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By Reza Tajali, Schneider Electric
Electrical hazards cause more than 300 deaths and 4,000 injuries in the workplace each year. In fact, electrical accidents rank sixth among all causes of work-related deaths in the United States, according to the Electrical Safety Foundation International (www.esfi.org). The injuries and fatalities that result from arc flash incidents, shock, and electrocution are always devastating to the workers and their families. Additionally, the financial consequences of such events can be very damaging to the employer.
“Many existing electrical distribution systems have old components that have not been well-maintained over long periods of time.”
There are important steps that companies can take to reduce the occurrence of electrical accidents and better protect the worker and the employer from the physical, financial, and statutory consequences of electrical accidents. Following are the required steps for reducing the risk of electrical accidents. These steps are part of the National Fire Protection Association (NFPA) requirements, in its standard 70E 2012, which is a detailed reference for providing electrical workplace safety.
Clearly, the fundamental requirement for electrical safety is always to place electrical equipment in an electrically safe condition whenever possible through a proper lock out/tag out procedure. But NFPA 70E 2012 provides additional best practices for electrical safety, and these are recognized and enforced by OSHA.
Establish an electrical safety program with clearly defined responsibilities. This document is created by the employer and covers all areas of the company’s electrical safety policies. It includes such things as lock out/tag out procedures, safe work practices, and responsibilities for electrical safety.
Figure 1. The incident energy potential will define the hazard/risk category of personal protective equipment that an employee is required to wear.
Conduct an electrical system study to determine the degree of arc flash hazard. This is an electrical system engineering study that is performed by engineers familiar with the power distribution and control equipment and the calculation methods required. The arc flash analysis will determine, among other things, the incident energy potential of each piece of electrical distribution equipment in the facility. This incident energy potential will define the personal protective equipment (PPE) that the employee is required to wear while performing any work when energized parts are exposed (Figure 1). The methodology for conducting these arc flash analyses is outlined in IEEE 1584 Guide for Performing Arc-Flash Hazard Calculations.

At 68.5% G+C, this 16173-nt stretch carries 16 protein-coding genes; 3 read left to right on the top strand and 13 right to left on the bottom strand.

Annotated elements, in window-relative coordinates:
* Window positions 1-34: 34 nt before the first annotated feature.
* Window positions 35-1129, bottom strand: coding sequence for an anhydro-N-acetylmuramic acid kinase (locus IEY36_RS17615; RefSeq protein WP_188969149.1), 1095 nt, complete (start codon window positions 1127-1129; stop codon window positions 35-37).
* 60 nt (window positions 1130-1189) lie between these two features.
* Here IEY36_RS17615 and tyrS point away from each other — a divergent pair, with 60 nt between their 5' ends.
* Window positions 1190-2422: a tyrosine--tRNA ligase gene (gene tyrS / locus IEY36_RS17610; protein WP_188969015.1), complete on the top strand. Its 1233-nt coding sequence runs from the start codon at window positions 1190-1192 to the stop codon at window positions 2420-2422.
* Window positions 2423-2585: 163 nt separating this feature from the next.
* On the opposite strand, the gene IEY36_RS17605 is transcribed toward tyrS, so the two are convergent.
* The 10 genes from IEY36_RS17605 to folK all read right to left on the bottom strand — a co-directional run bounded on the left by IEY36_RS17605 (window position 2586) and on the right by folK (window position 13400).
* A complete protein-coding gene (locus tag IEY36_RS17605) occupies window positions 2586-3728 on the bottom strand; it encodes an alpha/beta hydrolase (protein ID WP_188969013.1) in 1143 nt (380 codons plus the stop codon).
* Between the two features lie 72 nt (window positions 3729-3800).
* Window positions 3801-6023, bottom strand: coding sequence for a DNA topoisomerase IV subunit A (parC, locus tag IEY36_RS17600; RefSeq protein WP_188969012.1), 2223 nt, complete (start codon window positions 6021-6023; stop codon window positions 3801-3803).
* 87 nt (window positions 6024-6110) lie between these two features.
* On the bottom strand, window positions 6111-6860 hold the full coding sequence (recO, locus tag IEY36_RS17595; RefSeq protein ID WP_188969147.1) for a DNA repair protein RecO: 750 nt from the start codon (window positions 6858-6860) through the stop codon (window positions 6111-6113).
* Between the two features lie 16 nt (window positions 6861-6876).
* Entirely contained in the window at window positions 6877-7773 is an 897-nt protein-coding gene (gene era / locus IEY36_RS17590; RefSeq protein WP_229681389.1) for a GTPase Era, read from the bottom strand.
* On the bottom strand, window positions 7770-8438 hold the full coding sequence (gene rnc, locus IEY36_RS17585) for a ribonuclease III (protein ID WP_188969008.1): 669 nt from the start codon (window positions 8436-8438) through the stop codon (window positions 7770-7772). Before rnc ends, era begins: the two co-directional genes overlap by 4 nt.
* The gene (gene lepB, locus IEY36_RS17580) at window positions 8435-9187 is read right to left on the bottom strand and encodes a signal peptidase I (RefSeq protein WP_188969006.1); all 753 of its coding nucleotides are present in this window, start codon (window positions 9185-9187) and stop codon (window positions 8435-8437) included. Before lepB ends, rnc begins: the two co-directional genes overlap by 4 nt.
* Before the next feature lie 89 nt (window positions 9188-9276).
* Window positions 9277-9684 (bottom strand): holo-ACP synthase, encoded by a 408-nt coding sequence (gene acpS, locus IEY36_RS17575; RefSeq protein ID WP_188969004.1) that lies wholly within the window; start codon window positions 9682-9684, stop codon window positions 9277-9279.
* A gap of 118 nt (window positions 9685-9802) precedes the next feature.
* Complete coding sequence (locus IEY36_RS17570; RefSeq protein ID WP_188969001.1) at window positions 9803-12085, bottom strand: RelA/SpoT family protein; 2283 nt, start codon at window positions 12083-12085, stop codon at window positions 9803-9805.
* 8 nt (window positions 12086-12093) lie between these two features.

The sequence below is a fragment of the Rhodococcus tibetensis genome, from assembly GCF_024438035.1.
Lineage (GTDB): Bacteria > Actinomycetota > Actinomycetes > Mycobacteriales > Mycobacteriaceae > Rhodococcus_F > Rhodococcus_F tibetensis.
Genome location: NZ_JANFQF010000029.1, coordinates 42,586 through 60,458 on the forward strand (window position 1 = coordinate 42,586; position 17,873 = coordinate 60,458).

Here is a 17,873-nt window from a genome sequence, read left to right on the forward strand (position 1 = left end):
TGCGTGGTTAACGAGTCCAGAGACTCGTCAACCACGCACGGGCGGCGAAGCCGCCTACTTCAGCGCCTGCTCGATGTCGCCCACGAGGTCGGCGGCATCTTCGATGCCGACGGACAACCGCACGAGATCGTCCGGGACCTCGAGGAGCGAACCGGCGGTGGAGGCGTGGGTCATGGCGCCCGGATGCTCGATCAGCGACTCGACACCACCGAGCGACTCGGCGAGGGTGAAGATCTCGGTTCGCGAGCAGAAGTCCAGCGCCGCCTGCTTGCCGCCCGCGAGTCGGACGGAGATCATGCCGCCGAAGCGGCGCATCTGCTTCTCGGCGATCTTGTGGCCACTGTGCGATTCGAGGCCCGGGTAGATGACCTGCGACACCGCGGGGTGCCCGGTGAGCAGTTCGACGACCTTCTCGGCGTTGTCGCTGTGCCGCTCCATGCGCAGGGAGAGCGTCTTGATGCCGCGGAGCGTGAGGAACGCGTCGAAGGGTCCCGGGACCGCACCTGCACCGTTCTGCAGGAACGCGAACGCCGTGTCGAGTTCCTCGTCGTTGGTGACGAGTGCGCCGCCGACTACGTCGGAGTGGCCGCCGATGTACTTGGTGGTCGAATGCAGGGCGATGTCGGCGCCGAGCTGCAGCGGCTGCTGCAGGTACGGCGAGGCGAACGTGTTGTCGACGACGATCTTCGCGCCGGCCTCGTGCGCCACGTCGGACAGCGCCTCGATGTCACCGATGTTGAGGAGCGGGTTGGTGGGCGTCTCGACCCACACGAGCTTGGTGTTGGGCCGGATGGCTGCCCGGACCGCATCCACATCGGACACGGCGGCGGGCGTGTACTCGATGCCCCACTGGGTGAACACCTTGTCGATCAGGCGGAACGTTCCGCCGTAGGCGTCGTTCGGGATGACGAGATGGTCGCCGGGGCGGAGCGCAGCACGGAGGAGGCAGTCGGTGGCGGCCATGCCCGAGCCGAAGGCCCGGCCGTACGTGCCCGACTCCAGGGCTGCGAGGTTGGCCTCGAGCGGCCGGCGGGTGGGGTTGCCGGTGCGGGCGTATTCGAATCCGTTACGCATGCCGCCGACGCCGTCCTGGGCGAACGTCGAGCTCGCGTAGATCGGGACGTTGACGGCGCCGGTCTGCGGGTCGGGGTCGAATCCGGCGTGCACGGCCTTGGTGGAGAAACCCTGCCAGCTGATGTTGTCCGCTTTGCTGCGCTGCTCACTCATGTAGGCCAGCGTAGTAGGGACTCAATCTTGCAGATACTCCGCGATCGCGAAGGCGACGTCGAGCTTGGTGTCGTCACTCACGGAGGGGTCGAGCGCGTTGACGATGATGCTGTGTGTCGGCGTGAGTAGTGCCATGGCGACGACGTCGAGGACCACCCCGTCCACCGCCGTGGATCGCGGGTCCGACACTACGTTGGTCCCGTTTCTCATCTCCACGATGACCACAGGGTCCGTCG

One alternative to a detailed arc flash analysis that is permitted in NFPA 70E 2012, Article 130.5 Exception, is to use the task tables in 130.7(C)(15) to determine the required PPE hazard risk category. The tables have usage limitations as is now stated in the body of the tables. These limitations typically specify a range of available fault current and clearing time for the upstream over-current protective device beyond which the tables may not be safely used. Unless a detailed arc flash analysis has been performed, users will usually not know these details, and this commonly leads to misuse of the task tables, which can lead to under-protection for the worker.
The task tables are based on calculated arc flash energy values within the stated limits of fault current and overcurrent protective device opening time. But they also include the probability of causing an arc flash based on the task being performed. This probability factor is highly variable and subjective and can potentially lead to significant under-protection. Relying on a detailed arc flash analysis for PPE selection is always a preferred and more accurate method.
Apply warning labels to all equipment. The current NEC requirement for application of hazard warning labels on electrical equipment, the National Electrical Code (NEC) 2011, doesn’t require that the specific information, such as the PPE hazard/risk category, incident energy, boundary distances, and other data that would be provided by the arc flash hazard analysis, must be included on the label. However, the current NFPA 70E 2012, in Article 130.5(C). has elevated the labeling requirement by stating that the equipment must contain the incident energy, PPE level, or hazard risk category. Additionally, voltage rating and the arc flash boundary must be marked on the label.